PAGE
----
The Evolution Of Music-Part I
In layman’s terms, music can be defined as an art form whose medium is sound organised in time. This art form, regardless of genre (and there are an innumerable number of them) is governed by different elements such as pitch (which affect the melody and harmony), rhythm (which affect the tempo, meter and articulation), dynamics and the sonic qualities of timbre and texture.
Considering the enormity of the task that this column is undertaking, one is expected to question where to begin. The simple answer to that querry is, at the beginning….
THE HISTORY -
Music has been a part of life since time immemorial. There have been findings of musical instruments from numerous archaeological sites such as those of the Indus Valley Civilization. Here, musical instruments such as flutes and other stringed instruments have been unearthed which indicate that music was very much a part of the way of life of these ancient people. India for one has a long history of music and this fact is further strengthened by references to Indian classical music or marga which can be found in the Vedas which are the ancient scriptures of the Hindu tradition. Music was also an important part of cultural and social life of the ancient Greeks and played an important role in ancient Greek theatre. In medieval Europe, the bards and minstrels who often wove general issues and opinions into the lyrics of their songs were a common scene in market places and royal courts. Music served as a mode of recreation as well as a conduit for people to voice their grievances against the aristocracy. Though it was a subtle criticism of the aristocracy, music was not as widespread and far reaching as one supposes it would have been in those troubled times. The music of the middle ages of European history was more or less subdued and languid in character and it is only decades later, with the advent of the printing press, that music received a major fillip. The introduction of the commercial printing presses led to widespread dissemination of musical styles in a much more rapid pace across larger areas. This gradually led to the era of Baroque music (1600 – 1750) in which the first operas were written. During this period, several major music forms were defined which lasted into later periods when they were expanded on and evolved further.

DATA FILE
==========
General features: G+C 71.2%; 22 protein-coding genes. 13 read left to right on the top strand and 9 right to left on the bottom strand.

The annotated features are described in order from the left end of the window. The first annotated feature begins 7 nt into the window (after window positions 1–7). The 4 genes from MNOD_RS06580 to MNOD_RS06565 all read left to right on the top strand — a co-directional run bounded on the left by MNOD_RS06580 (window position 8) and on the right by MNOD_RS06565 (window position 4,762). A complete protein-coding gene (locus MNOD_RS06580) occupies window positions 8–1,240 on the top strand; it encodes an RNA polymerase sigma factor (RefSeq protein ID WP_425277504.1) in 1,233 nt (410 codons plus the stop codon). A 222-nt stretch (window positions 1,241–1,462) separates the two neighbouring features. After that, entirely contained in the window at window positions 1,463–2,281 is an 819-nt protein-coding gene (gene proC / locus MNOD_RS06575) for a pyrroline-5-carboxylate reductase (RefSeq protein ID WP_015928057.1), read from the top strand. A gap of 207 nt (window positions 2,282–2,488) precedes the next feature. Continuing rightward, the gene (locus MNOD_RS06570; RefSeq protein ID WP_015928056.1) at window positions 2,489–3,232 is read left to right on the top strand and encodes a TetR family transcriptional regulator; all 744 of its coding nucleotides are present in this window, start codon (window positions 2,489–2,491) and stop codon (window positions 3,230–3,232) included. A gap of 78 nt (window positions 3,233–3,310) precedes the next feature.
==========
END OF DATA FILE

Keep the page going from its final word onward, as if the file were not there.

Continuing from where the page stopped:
After this Baroque period of music came the Classical period (1750 – 1800) in which the music often featured a prominent melody with accompaniment. The now popular instrumental music was dominated by further evolution of musical forms initially defined in the Baroque period: the sonata, and the concerto, with the addition of a new form, the symphony. Franz Joseph Haydn and Wolfgang Amadeus Mozart are among the central figures of the Classical period.
The 1800s popularly known as the Romantic era (1800 -1890) of music is a period in which transitional composers like Ludwig Van Beethoven and Franz Schubert introduced a more dynamic and expressive style. It was in this era that the emotional and expressive qualities of music came to the fore and blanketed technique and tradition. The late 19th century also saw the opera grow substantially in size and popularity. Composers of this era created much longer and more complex musical works with more complex chords and to create more dramatic tension.
The radio which was a groundbreaking invention played a major role in the growth of popularity of music in the 20th century. Phonographs were used to replay and distribute music and the focus of art music was characterized by the exploration of new rhythms, styles and sounds.
So far, we have more or less covered the genealogy of this very popular art form. In the next issue, we will delve deeper into the vast world of music. Join us as we get a more in depth look at all the genres and sub genres of music, their differences, strengths and shortcomings. There is a whole different world out there, a world just waiting to be heard. Until next time…….